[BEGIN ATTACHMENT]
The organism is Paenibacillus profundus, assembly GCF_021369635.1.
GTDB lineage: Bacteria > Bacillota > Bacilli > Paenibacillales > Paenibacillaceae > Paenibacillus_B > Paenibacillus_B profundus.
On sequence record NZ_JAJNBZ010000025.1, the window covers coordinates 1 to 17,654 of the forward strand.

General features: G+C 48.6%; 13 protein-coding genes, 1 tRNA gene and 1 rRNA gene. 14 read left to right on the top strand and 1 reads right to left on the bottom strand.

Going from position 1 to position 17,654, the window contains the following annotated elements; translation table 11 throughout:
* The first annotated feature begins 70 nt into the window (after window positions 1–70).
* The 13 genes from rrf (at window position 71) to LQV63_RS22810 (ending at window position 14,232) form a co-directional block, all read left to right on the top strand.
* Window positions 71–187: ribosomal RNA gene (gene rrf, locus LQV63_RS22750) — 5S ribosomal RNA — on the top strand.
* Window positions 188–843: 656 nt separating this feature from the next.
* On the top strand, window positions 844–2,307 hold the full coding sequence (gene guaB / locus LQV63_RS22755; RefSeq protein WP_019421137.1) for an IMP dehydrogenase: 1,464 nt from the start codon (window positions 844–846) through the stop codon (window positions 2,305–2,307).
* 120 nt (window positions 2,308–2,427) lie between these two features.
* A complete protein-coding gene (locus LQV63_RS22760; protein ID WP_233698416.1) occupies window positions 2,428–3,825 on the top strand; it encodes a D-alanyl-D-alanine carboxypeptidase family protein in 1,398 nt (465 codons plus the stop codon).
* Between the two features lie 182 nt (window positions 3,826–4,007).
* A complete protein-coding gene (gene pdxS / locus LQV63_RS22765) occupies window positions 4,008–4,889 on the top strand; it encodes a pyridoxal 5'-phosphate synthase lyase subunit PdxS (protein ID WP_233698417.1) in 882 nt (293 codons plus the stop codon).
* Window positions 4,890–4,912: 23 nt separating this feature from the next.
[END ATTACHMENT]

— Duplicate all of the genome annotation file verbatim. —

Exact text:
The organism is Paenibacillus profundus, assembly GCF_021369635.1.
GTDB lineage: Bacteria > Bacillota > Bacilli > Paenibacillales > Paenibacillaceae > Paenibacillus_B > Paenibacillus_B profundus.
On sequence record NZ_JAJNBZ010000025.1, the window covers coordinates 1 to 17,654 of the forward strand.

General features: G+C 48.6%; 13 protein-coding genes, 1 tRNA gene and 1 rRNA gene. 14 read left to right on the top strand and 1 reads right to left on the bottom strand.

Going from position 1 to position 17,654, the window contains the following annotated elements; translation table 11 throughout:
* The first annotated feature begins 70 nt into the window (after window positions 1–70).
* The 13 genes from rrf (at window position 71) to LQV63_RS22810 (ending at window position 14,232) form a co-directional block, all read left to right on the top strand.
* Window positions 71–187: ribosomal RNA gene (gene rrf, locus LQV63_RS22750) — 5S ribosomal RNA — on the top strand.
* Window positions 188–843: 656 nt separating this feature from the next.
* On the top strand, window positions 844–2,307 hold the full coding sequence (gene guaB / locus LQV63_RS22755; RefSeq protein WP_019421137.1) for an IMP dehydrogenase: 1,464 nt from the start codon (window positions 844–846) through the stop codon (window positions 2,305–2,307).
* 120 nt (window positions 2,308–2,427) lie between these two features.
* A complete protein-coding gene (locus LQV63_RS22760; protein ID WP_233698416.1) occupies window positions 2,428–3,825 on the top strand; it encodes a D-alanyl-D-alanine carboxypeptidase family protein in 1,398 nt (465 codons plus the stop codon).
* Between the two features lie 182 nt (window positions 3,826–4,007).
* A complete protein-coding gene (gene pdxS / locus LQV63_RS22765) occupies window positions 4,008–4,889 on the top strand; it encodes a pyridoxal 5'-phosphate synthase lyase subunit PdxS (protein ID WP_233698417.1) in 882 nt (293 codons plus the stop codon).
* Window positions 4,890–4,912: 23 nt separating this feature from the next.